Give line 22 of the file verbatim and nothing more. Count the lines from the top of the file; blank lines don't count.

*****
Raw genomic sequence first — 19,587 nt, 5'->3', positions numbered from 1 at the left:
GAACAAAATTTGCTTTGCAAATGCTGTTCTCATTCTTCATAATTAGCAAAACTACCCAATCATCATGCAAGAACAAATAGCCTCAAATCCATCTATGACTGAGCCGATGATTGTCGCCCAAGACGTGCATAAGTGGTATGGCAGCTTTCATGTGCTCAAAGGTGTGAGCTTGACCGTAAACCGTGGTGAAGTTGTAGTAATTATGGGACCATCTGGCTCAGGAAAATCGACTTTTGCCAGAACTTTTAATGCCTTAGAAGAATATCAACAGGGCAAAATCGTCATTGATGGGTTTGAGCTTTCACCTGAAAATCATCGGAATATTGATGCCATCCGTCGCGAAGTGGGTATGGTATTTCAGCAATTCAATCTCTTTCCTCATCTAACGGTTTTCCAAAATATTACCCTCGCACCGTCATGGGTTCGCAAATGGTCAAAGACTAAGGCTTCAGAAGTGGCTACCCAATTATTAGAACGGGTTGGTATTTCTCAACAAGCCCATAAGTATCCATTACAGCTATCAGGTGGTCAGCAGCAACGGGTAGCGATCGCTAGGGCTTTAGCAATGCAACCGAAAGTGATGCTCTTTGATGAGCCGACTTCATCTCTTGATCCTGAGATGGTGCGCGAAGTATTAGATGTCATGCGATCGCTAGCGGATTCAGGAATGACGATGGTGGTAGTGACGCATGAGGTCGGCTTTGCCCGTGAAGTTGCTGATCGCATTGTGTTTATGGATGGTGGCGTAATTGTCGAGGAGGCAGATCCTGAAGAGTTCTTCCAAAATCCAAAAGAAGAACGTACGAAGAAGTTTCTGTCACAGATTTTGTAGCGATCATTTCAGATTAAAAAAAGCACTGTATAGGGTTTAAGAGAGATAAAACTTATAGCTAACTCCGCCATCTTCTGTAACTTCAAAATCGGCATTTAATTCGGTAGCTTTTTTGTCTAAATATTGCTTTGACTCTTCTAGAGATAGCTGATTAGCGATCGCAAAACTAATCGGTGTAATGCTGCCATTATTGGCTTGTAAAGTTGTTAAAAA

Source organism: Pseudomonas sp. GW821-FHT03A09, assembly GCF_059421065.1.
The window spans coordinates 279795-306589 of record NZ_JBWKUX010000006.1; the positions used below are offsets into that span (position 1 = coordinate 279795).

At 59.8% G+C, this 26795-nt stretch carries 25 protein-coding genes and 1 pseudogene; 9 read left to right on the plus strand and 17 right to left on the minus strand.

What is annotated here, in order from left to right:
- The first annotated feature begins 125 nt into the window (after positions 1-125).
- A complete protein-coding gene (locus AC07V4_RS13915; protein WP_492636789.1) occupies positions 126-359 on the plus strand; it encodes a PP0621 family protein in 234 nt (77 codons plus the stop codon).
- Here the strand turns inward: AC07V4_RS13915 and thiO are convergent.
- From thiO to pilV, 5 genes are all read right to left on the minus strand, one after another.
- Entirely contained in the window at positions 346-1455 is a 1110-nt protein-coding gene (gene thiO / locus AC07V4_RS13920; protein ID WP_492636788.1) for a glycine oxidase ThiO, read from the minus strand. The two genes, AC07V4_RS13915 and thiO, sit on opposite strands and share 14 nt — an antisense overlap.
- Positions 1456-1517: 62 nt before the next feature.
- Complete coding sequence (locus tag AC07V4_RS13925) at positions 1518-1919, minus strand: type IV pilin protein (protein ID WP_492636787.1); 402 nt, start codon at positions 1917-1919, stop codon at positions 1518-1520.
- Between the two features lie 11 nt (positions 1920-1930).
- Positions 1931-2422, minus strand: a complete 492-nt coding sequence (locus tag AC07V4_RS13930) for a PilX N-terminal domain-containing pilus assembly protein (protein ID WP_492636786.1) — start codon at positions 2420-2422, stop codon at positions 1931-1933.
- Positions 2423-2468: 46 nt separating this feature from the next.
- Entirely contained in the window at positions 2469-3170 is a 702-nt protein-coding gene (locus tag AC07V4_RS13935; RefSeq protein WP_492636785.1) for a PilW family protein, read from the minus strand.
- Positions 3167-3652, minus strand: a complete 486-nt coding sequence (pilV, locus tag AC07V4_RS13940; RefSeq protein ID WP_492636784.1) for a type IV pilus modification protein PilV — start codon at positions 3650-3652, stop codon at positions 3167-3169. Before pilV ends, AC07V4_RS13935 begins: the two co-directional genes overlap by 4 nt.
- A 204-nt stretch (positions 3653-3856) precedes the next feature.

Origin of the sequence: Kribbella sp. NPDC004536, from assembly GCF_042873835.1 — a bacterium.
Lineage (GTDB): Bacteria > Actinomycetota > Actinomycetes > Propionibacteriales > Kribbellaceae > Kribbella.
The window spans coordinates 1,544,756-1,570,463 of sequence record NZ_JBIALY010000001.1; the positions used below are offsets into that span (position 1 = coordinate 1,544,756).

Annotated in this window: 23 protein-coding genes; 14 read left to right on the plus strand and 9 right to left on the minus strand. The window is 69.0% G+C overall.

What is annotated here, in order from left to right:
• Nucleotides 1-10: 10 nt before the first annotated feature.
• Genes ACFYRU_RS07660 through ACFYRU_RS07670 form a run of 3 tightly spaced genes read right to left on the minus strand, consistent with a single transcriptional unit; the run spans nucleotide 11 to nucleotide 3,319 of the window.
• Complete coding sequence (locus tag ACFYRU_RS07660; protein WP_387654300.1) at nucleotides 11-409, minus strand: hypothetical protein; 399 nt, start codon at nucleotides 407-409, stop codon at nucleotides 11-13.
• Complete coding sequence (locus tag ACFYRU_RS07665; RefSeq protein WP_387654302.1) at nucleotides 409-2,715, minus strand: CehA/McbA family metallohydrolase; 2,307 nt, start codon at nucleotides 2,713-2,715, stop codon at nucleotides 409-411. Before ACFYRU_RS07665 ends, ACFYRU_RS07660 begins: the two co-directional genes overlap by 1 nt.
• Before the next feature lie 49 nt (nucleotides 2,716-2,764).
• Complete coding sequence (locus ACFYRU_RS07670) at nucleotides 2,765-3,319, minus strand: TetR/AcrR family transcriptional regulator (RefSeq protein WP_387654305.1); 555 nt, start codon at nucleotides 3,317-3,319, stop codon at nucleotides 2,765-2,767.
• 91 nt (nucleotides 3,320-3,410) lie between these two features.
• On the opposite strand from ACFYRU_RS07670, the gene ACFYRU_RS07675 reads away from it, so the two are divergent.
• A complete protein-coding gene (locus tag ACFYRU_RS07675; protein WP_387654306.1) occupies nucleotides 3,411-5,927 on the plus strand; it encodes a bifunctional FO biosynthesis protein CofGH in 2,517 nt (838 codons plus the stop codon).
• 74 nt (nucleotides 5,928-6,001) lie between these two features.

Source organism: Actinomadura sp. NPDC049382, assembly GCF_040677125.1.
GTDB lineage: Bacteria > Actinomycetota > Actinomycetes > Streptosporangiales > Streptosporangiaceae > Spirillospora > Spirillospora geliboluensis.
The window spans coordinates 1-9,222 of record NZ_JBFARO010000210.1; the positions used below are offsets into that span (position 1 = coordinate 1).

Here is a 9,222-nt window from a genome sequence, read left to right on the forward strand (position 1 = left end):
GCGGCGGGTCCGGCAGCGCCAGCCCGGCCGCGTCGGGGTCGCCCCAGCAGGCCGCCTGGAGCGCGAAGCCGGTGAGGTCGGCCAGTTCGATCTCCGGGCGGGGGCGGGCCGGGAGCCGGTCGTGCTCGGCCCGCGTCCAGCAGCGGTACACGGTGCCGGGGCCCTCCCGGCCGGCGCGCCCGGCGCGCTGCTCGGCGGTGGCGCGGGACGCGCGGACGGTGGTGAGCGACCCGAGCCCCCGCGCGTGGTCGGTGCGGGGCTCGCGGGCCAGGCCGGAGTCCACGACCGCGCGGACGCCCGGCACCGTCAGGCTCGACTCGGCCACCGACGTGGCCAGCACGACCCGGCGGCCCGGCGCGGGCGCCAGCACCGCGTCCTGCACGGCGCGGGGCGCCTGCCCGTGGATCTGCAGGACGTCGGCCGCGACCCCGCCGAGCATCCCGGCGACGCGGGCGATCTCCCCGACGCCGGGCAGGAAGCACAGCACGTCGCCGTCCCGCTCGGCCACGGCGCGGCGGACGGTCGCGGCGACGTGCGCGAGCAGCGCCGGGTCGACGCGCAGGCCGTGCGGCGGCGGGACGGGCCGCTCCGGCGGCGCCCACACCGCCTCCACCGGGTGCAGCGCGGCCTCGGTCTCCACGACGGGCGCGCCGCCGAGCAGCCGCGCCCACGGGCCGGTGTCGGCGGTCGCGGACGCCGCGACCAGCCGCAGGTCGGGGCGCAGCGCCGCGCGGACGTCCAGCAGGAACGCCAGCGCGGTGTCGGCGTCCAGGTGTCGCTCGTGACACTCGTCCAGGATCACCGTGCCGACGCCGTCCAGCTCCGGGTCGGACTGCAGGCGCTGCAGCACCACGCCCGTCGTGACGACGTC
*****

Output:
The window spans coordinates 1,544,756-1,570,463 of sequence record NZ_JBIALY010000001.1; the positions used below are offsets into that span (position 1 = coordinate 1,544,756).